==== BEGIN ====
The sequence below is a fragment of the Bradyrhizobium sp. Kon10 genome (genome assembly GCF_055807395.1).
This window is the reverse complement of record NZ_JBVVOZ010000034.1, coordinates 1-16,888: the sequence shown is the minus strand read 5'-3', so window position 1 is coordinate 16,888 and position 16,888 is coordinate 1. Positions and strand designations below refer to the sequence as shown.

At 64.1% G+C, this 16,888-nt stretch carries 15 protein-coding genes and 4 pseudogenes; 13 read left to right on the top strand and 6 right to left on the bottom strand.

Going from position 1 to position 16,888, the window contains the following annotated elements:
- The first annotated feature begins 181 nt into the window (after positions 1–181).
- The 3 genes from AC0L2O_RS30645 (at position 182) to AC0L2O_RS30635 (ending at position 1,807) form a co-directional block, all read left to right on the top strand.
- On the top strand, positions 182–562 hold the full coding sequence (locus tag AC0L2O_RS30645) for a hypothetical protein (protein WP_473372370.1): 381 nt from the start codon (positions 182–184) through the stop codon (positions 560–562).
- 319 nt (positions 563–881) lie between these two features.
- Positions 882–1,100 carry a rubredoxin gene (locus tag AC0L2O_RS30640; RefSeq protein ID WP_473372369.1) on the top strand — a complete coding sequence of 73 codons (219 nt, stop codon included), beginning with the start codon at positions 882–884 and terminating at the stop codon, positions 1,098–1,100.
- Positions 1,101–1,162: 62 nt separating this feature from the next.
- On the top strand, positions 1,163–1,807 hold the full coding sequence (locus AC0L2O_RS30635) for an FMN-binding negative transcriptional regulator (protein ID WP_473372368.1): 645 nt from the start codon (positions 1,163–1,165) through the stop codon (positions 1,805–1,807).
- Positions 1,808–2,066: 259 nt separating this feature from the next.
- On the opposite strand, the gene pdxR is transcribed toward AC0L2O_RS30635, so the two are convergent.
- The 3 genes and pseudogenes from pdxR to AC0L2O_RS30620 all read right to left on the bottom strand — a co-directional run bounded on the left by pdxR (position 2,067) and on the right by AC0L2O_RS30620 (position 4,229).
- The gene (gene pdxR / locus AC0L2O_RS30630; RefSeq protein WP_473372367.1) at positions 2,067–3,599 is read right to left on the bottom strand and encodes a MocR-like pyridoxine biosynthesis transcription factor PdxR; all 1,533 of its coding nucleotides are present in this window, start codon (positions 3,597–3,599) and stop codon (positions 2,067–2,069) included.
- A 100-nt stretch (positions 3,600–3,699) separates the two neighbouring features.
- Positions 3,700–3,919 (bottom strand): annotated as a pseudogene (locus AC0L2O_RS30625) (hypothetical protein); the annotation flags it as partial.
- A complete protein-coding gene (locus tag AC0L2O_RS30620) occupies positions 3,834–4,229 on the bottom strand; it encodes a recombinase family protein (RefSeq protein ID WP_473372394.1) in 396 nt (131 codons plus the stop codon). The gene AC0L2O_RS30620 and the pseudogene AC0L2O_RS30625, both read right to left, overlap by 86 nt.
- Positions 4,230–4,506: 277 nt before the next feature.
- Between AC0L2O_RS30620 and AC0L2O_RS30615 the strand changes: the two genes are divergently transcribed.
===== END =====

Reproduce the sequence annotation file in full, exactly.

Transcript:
The sequence below is a fragment of the Bradyrhizobium sp. Kon10 genome (genome assembly GCF_055807395.1).
This window is the reverse complement of record NZ_JBVVOZ010000034.1, coordinates 1-16,888: the sequence shown is the minus strand read 5'-3', so window position 1 is coordinate 16,888 and position 16,888 is coordinate 1. Positions and strand designations below refer to the sequence as shown.

At 64.1% G+C, this 16,888-nt stretch carries 15 protein-coding genes and 4 pseudogenes; 13 read left to right on the top strand and 6 right to left on the bottom strand.

Going from position 1 to position 16,888, the window contains the following annotated elements:
- The first annotated feature begins 181 nt into the window (after positions 1–181).
- The 3 genes from AC0L2O_RS30645 (at position 182) to AC0L2O_RS30635 (ending at position 1,807) form a co-directional block, all read left to right on the top strand.
- On the top strand, positions 182–562 hold the full coding sequence (locus tag AC0L2O_RS30645) for a hypothetical protein (protein WP_473372370.1): 381 nt from the start codon (positions 182–184) through the stop codon (positions 560–562).
- 319 nt (positions 563–881) lie between these two features.
- Positions 882–1,100 carry a rubredoxin gene (locus tag AC0L2O_RS30640; RefSeq protein ID WP_473372369.1) on the top strand — a complete coding sequence of 73 codons (219 nt, stop codon included), beginning with the start codon at positions 882–884 and terminating at the stop codon, positions 1,098–1,100.
- Positions 1,101–1,162: 62 nt separating this feature from the next.
- On the top strand, positions 1,163–1,807 hold the full coding sequence (locus AC0L2O_RS30635) for an FMN-binding negative transcriptional regulator (protein ID WP_473372368.1): 645 nt from the start codon (positions 1,163–1,165) through the stop codon (positions 1,805–1,807).
- Positions 1,808–2,066: 259 nt separating this feature from the next.
- On the opposite strand, the gene pdxR is transcribed toward AC0L2O_RS30635, so the two are convergent.
- The 3 genes and pseudogenes from pdxR to AC0L2O_RS30620 all read right to left on the bottom strand — a co-directional run bounded on the left by pdxR (position 2,067) and on the right by AC0L2O_RS30620 (position 4,229).
- The gene (gene pdxR / locus AC0L2O_RS30630; RefSeq protein WP_473372367.1) at positions 2,067–3,599 is read right to left on the bottom strand and encodes a MocR-like pyridoxine biosynthesis transcription factor PdxR; all 1,533 of its coding nucleotides are present in this window, start codon (positions 3,597–3,599) and stop codon (positions 2,067–2,069) included.
- A 100-nt stretch (positions 3,600–3,699) separates the two neighbouring features.
- Positions 3,700–3,919 (bottom strand): annotated as a pseudogene (locus AC0L2O_RS30625) (hypothetical protein); the annotation flags it as partial.
- A complete protein-coding gene (locus tag AC0L2O_RS30620) occupies positions 3,834–4,229 on the bottom strand; it encodes a recombinase family protein (RefSeq protein ID WP_473372394.1) in 396 nt (131 codons plus the stop codon). The gene AC0L2O_RS30620 and the pseudogene AC0L2O_RS30625, both read right to left, overlap by 86 nt.
- Positions 4,230–4,506: 277 nt before the next feature.
- Between AC0L2O_RS30620 and AC0L2O_RS30615 the strand changes: the two genes are divergently transcribed.